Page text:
Severe substance use disorder can put a strain on or deplete someone’s finances. It can bring up legal troubles, put people in physical danger and lead to all sorts of other problematic scenarios.
Family and friends tend to try to protect their loved one from those consequences, but that often has the unintended effect of enabling the substance abuse to get worse. People in early recovery typically need emotional and material support. This support is helpful and healthy, but it’s important to let them know you will only be supporting their recovery efforts – nothing else. Focus on supporting your loved one’s healthy, future goals, such as continuing education or finding a job.
6. Understand that they must learn from their mistakes
Supporters for people struggling with addiction often wish they could do more to help, and it can be tempting to try. Allow the person to learn how to gracefully reject tempting offers by themselves. And let them develop the ability to speak about their problems with substance use without shame. Your role in their support circle is to help them if they slip, as well as giving them love and encouragement.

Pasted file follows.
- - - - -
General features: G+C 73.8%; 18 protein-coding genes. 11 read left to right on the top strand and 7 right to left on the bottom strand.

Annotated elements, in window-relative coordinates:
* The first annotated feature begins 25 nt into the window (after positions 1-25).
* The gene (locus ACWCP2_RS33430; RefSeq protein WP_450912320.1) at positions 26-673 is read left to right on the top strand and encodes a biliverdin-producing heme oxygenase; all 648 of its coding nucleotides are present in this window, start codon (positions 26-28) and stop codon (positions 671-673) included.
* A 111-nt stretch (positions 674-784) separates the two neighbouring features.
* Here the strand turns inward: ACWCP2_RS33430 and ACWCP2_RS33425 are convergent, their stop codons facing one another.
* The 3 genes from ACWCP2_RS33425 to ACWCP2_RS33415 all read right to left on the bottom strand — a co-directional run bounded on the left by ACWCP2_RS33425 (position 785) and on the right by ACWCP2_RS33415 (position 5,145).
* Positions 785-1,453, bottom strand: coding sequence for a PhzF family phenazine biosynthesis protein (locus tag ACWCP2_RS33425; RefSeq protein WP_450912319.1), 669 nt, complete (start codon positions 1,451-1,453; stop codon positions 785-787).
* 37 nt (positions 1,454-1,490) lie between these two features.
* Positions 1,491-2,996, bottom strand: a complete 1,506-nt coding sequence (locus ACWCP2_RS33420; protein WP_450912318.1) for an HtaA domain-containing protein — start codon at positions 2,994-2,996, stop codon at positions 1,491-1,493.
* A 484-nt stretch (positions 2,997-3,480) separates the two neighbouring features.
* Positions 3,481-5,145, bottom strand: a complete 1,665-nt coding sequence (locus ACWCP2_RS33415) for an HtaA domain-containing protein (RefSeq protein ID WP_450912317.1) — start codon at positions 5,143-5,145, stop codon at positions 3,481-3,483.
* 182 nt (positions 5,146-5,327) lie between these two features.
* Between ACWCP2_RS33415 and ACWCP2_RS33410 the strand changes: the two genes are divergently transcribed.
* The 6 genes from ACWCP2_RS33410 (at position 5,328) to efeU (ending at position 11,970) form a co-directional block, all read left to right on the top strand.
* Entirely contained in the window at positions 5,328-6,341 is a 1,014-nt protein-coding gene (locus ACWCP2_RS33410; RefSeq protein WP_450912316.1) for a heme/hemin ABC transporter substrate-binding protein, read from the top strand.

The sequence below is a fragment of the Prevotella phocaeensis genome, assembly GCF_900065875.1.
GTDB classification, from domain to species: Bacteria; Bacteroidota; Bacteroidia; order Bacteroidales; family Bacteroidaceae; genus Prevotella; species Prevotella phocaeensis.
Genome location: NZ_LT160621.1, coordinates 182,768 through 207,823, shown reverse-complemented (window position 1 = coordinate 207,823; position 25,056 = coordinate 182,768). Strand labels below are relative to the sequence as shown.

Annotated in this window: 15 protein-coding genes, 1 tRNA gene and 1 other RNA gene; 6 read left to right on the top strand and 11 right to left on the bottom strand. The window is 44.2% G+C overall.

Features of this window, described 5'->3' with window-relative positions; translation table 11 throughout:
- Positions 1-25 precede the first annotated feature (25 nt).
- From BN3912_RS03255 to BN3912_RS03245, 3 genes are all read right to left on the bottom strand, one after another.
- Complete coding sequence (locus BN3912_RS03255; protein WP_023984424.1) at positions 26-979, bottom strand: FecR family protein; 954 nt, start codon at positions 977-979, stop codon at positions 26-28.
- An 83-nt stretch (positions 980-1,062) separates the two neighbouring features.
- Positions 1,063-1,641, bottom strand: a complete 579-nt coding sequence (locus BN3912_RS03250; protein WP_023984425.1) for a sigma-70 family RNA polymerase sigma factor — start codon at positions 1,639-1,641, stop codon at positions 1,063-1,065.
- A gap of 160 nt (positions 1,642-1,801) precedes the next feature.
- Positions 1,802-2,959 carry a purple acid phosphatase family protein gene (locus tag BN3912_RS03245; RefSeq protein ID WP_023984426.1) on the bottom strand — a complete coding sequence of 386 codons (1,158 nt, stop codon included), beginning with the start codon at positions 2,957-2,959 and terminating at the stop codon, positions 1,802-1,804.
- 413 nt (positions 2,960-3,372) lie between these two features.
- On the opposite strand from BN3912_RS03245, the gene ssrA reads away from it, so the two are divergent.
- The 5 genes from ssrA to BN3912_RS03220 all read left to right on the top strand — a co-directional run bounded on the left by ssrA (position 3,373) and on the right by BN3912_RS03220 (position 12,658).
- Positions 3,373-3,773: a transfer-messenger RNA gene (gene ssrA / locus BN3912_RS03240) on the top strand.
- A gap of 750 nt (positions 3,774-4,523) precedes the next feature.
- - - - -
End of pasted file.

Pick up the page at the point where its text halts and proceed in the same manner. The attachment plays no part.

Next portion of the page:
7. Be prepared for recovery support to be a lifelong process
Remember that change is gradual and may have ups and downs. A multi-year study of people with substance use disorder showed that only about a third of recovering individuals who had been sober for less than a year remained abstinent.
That means two out of three people who are recovering from an addiction will likely relapse within their first year of recovery. But as time goes on in sobriety, the chances for relapse drops. And relapses are not an indication of failure. Instead, they are a sign that the method of treatment needs to be changed.
Your loved one might relapse several times before finding an effective treatment method that keeps them on track. Stability in life is difficult to achieve for anyone. So continue to be supportive of your loved one’s efforts. And remember that millions of people who were once experiencing alcohol or other substance dependence are now living happy and fulfilling lives.